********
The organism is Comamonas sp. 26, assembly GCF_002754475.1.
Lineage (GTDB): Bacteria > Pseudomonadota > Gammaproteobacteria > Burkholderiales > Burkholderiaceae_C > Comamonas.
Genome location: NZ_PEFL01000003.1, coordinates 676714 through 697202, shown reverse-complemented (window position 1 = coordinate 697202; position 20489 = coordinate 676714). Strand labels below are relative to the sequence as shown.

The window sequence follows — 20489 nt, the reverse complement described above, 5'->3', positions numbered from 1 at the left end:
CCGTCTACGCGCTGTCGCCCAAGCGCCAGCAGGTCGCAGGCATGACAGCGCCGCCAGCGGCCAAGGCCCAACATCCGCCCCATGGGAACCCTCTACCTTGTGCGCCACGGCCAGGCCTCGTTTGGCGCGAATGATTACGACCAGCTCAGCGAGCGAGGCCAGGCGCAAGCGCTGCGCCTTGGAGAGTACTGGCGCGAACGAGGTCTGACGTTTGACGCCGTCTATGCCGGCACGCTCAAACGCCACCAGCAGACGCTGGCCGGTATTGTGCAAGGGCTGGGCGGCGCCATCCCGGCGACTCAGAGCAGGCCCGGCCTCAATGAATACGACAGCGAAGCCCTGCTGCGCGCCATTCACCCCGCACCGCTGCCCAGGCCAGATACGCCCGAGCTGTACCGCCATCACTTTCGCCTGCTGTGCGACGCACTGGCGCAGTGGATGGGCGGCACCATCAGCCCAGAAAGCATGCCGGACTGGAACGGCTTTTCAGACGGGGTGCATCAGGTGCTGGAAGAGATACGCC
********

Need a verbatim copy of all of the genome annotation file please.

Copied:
The organism is Comamonas sp. 26, assembly GCF_002754475.1.
Lineage (GTDB): Bacteria > Pseudomonadota > Gammaproteobacteria > Burkholderiales > Burkholderiaceae_C > Comamonas.
Genome location: NZ_PEFL01000003.1, coordinates 676714 through 697202, shown reverse-complemented (window position 1 = coordinate 697202; position 20489 = coordinate 676714). Strand labels below are relative to the sequence as shown.

The window sequence follows — 20489 nt, the reverse complement described above, 5'->3', positions numbered from 1 at the left end:
CCGTCTACGCGCTGTCGCCCAAGCGCCAGCAGGTCGCAGGCATGACAGCGCCGCCAGCGGCCAAGGCCCAACATCCGCCCCATGGGAACCCTCTACCTTGTGCGCCACGGCCAGGCCTCGTTTGGCGCGAATGATTACGACCAGCTCAGCGAGCGAGGCCAGGCGCAAGCGCTGCGCCTTGGAGAGTACTGGCGCGAACGAGGTCTGACGTTTGACGCCGTCTATGCCGGCACGCTCAAACGCCACCAGCAGACGCTGGCCGGTATTGTGCAAGGGCTGGGCGGCGCCATCCCGGCGACTCAGAGCAGGCCCGGCCTCAATGAATACGACAGCGAAGCCCTGCTGCGCGCCATTCACCCCGCACCGCTGCCCAGGCCAGATACGCCCGAGCTGTACCGCCATCACTTTCGCCTGCTGTGCGACGCACTGGCGCAGTGGATGGGCGGCACCATCAGCCCAGAAAGCATGCCGGACTGGAACGGCTTTTCAGACGGGGTGCATCAGGTGCTGGAAGAGATACGCC